So, it’s time for the grand unveiling: the annual marketing set piece in which supermarkets attempt to outdo each other with their Christmas ads. When marketing departments can release the tension from running endless lowly tactical spots - pointing out that Finish Quantum costs £5 this week, versus £10 at its ‘rivals’ (the big four only, obviously) etc etc - and finally advertise ‘the brand.’
This year they’ve done us all a favour and released them in short order - so we can get them out of the way in one issue. At best, Christmas ads cleverly capture the essence of a brand, conveying qualities that speak to a core proposition. Like Lidl’s ad. But many are deeply naff. At worst, they are just marketing department vanity projects. And quite a lot fall into the latter category.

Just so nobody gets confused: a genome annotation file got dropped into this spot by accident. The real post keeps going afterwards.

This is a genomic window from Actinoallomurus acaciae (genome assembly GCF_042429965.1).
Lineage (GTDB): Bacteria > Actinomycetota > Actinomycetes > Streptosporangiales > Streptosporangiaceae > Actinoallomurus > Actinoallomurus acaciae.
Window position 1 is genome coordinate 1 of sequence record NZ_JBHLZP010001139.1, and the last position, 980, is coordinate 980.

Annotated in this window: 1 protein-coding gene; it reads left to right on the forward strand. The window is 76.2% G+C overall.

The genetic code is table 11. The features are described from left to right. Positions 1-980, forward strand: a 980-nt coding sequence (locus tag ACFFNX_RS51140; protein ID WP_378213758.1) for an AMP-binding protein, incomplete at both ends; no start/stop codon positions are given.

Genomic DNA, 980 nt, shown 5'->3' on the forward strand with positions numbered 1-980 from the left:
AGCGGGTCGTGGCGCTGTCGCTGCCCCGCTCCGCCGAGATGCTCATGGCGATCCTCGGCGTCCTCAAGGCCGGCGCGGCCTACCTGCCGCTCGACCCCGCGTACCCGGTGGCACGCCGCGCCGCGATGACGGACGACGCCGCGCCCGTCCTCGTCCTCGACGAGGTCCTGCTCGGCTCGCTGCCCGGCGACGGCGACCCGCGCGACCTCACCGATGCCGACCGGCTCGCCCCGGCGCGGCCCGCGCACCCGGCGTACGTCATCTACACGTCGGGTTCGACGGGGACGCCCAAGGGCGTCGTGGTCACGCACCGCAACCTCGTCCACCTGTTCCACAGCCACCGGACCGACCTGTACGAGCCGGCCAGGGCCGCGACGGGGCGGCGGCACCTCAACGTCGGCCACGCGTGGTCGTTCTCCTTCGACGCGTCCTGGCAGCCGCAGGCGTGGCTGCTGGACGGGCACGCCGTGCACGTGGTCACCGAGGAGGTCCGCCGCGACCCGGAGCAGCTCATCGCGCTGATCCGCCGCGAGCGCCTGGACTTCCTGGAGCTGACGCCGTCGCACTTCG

Everyone has gone googly-eyed over the John Lewis penguin ad. To me, it’s not only sentimental. It’s an elaborate pester power: a BOBBA - buy one (overpriced penguin), blackmailed to buy another.
“Christmas is war: what the ads tell us about the supermarkets”
As an allegory, what does Sainsbury’s use of a First World War football match teach us? Sure, it’s cause-related marketing. As supermarkets slug it out in so-called ‘wars,’ here’s some context. But it’s all too easy to link the temporary truce with its own battle with the German discounters. A bit like Christmas ads, the truce was only a game. Just 24 hours later, it was back to bloody business.